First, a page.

August 2014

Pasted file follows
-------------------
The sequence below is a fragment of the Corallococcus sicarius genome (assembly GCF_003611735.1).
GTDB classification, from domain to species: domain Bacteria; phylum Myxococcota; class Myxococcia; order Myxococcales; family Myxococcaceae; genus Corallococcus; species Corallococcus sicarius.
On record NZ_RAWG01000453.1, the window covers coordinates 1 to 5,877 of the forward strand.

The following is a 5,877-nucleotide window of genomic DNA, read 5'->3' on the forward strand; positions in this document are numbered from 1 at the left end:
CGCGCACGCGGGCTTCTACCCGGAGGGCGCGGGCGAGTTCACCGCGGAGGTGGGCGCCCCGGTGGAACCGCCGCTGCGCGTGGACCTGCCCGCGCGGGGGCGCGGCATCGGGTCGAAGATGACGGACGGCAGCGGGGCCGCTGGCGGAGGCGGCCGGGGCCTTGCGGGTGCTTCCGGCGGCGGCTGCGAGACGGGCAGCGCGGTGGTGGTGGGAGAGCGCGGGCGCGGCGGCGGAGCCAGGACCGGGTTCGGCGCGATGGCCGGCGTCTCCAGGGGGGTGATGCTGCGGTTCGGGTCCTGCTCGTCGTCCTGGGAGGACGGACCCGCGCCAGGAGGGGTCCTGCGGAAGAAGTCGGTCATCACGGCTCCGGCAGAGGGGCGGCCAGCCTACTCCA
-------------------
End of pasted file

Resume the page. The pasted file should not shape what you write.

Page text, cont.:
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26 | www.cedmag.com | Construction Equipment Distribution | August 2014 Highway Funding researchers at the prestigious College of William & Mary to help explain the economic impact of infrastructure invest- ment, the challenges confronting the federal program, and possible solutions. AED has also crunched the numbers to show the highway program's equipment market and dealership-employment impact on a state-by-state basis to help lawmakers better understand how the industry would be affected by the highway program's collapse. Media outreach. AED weighs in with reporters and sends letters to the editor to tell the industry's story. We issue regular press releases and statements to make sure the media is aware of important developments and AED's positions on the issues. We also support TRIP (both finan- cially and as a member of TRIP's board). TRIP is a nonprofit organization that works with the media to tell the story about national and state-level infrastructure needs. So What's the Solution? There are many ways Congress could solve the highway crisis. A review of all possible solutions is beyond the scope of this article. AED isn't wedded to a single fix, but we do have a long-standing policy in support of keeping the highway program user fee funded and ensuring predictable revenue streams that allow lawmakers, state transportation officials, and the construction industry to plan. Of course, the simplest solution would be to raise the gas tax. It currently stands at 18.3 cents per gallon and hasn't been increased since 1993. In that time, it has lost close to half its purchasing power. The 2013 AED William & Mary study demonstrated that raising the gas tax to 25 cents per gallon and indexing it for inflation going forward would not only provide enough money to sustain current investment levels over the next two decades, it would also provide $167 billion in additional revenue to help build more roads and bridges. That's the solution AED has been promoting on Capitol Hill. Beyond the revenue benefits, a gas tax increase would be easier to implement than any other solution because the collec- tion infrastructure is already in place. But raising the gas tax won't be easy. Some lawmakers object in principal to any new taxes, without regard to the user fee distinction. Others are concerned that a gas tax increase would be regressive because lower income drivers spend proportionately more on gas that high earners. Others are just plain scared about the prospect of voter backlash. That being said, in late spring we started to detect a change in the way some lawmakers are responding to ("Funding Conundrum" continued from page 25)

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